I was very happy today to sign a contract with an international publisher that will publish a book I have written. The book, titled "Anomaly! - Scientific Discoveries and the Quest for the Unknown", focuses on the CDF experiment, a particle detector that operated at the Tevatron collider for 30 years. 
The Tevatron was the highest-energy collider until the turn-on of the LHC. The CDF and DZERO experiments there discovered the sixth quark, the top, and produced a large number of world-class results in particle physics. 

The CDF collaboration was made by over 50 institutions from many countries in the world, and counted over 500 physicists among its members. The history of the search for new physics in the Tevatron data is interesting and fun to tell -and I hope also fun to read- as CDF was a place rich with brilliant scientists, who interacted and collaborated while pursuing both common and more private goals. They usually had divergent views on what and how to publish; the collaboration always managed to find a consensus on those matters, although it was sometimes hard and painful.

CDF unearthed many unexplained anomalies in its data. Despite their controversial nature, most of those anomalies eventually found their difficult way to a publication. Their history, peppered with descriptions of the personality clashes and internal debates that these oddities fostered among the authors of the analyses and the rest of the collaboration, is definitely worth telling about.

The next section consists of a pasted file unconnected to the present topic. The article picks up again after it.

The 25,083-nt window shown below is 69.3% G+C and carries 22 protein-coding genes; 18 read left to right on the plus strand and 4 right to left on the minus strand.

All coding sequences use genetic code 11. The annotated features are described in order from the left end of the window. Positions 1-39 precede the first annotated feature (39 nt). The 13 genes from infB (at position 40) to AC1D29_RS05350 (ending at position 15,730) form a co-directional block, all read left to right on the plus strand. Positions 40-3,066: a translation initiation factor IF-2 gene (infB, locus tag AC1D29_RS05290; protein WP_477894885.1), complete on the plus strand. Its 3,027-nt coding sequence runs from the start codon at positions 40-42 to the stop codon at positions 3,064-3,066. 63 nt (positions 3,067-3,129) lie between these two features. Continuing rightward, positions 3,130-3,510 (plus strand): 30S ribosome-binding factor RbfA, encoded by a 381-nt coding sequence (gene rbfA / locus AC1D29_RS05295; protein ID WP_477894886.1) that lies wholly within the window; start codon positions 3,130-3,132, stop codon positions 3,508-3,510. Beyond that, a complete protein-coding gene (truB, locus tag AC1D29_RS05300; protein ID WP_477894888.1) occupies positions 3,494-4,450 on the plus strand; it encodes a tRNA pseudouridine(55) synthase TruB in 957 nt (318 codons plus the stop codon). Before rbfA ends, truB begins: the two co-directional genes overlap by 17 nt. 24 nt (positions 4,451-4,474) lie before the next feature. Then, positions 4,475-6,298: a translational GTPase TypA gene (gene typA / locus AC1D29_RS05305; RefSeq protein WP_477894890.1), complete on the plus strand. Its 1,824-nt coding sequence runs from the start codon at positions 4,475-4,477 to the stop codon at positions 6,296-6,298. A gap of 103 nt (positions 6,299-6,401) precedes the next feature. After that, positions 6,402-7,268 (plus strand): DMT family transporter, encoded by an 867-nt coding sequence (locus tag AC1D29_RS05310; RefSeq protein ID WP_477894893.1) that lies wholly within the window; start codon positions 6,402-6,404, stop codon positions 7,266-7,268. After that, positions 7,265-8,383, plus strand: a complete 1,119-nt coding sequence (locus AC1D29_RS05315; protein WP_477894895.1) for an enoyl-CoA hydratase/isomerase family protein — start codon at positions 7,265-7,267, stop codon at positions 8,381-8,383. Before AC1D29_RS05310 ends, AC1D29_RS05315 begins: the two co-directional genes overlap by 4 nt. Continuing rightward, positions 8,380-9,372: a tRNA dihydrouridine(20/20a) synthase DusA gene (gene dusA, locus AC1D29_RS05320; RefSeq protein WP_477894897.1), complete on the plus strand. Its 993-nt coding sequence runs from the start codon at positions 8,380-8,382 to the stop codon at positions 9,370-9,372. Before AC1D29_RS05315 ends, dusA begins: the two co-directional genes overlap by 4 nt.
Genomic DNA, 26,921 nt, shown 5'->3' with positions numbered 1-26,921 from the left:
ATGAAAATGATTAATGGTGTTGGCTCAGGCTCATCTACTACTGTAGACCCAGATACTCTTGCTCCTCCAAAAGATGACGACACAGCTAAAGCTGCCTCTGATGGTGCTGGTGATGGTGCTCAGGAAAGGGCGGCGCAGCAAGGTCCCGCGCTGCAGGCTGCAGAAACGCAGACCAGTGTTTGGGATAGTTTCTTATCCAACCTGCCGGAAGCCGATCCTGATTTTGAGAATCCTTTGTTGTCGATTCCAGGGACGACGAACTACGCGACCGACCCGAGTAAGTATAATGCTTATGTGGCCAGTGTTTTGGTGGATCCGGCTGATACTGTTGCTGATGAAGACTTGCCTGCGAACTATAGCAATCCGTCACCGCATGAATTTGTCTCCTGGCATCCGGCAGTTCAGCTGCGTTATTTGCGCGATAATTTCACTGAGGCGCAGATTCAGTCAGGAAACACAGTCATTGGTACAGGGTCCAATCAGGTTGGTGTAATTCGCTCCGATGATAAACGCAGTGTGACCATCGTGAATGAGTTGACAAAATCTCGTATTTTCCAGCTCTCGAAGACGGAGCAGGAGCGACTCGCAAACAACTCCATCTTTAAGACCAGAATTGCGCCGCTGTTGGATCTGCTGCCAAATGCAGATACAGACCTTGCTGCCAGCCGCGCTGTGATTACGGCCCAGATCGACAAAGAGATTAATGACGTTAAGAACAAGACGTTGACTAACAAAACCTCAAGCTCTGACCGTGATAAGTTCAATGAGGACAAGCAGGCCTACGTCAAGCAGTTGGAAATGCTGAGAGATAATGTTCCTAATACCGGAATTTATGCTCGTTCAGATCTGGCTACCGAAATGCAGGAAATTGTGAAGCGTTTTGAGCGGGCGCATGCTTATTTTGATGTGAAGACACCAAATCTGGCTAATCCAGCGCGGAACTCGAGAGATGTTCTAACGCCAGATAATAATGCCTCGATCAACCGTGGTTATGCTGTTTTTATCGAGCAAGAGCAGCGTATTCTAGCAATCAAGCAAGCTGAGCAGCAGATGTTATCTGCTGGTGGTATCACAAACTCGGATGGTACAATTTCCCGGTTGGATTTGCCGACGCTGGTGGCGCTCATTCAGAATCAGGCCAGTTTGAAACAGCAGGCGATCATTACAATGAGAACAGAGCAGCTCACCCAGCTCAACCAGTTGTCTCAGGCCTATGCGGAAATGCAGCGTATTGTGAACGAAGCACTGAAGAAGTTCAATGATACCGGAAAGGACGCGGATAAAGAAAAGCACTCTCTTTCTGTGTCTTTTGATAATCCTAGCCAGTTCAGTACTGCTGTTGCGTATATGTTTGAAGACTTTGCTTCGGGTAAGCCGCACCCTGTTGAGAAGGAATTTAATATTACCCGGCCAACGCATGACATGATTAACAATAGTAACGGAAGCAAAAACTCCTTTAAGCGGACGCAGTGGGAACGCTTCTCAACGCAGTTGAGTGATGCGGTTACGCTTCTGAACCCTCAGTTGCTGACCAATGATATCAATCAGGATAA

As a member of CDF from 1992 to 2012, I have been a witness of those stories. But I did not come to know everything as events unfolded. In order to reconstruct what happened behind the scenes I had to interview over 100 of my former colleagues. I am quite indebted with them for their help, as they allowed me to write a book which, while a personal rather than an objective account of the stories, should not contain too many misrepresentations or distortions. 

In particular, the book contains a number of dialogues reported as faithfully as is possible, anecdotes, and personal recollections from the scientists who manned the experiment. And it of course describes, as simply as possible but not more simply, the physics behind the anomalous signals of new physics unearthed by CDF. In that sense the text is also a crash course on particle physics (and two initial chapters have exactly that function). 

I hope you will get to read the book, and enjoy doing it as I enjoyed writing it... More information to come as I obtain a tentative estimate of the publication date.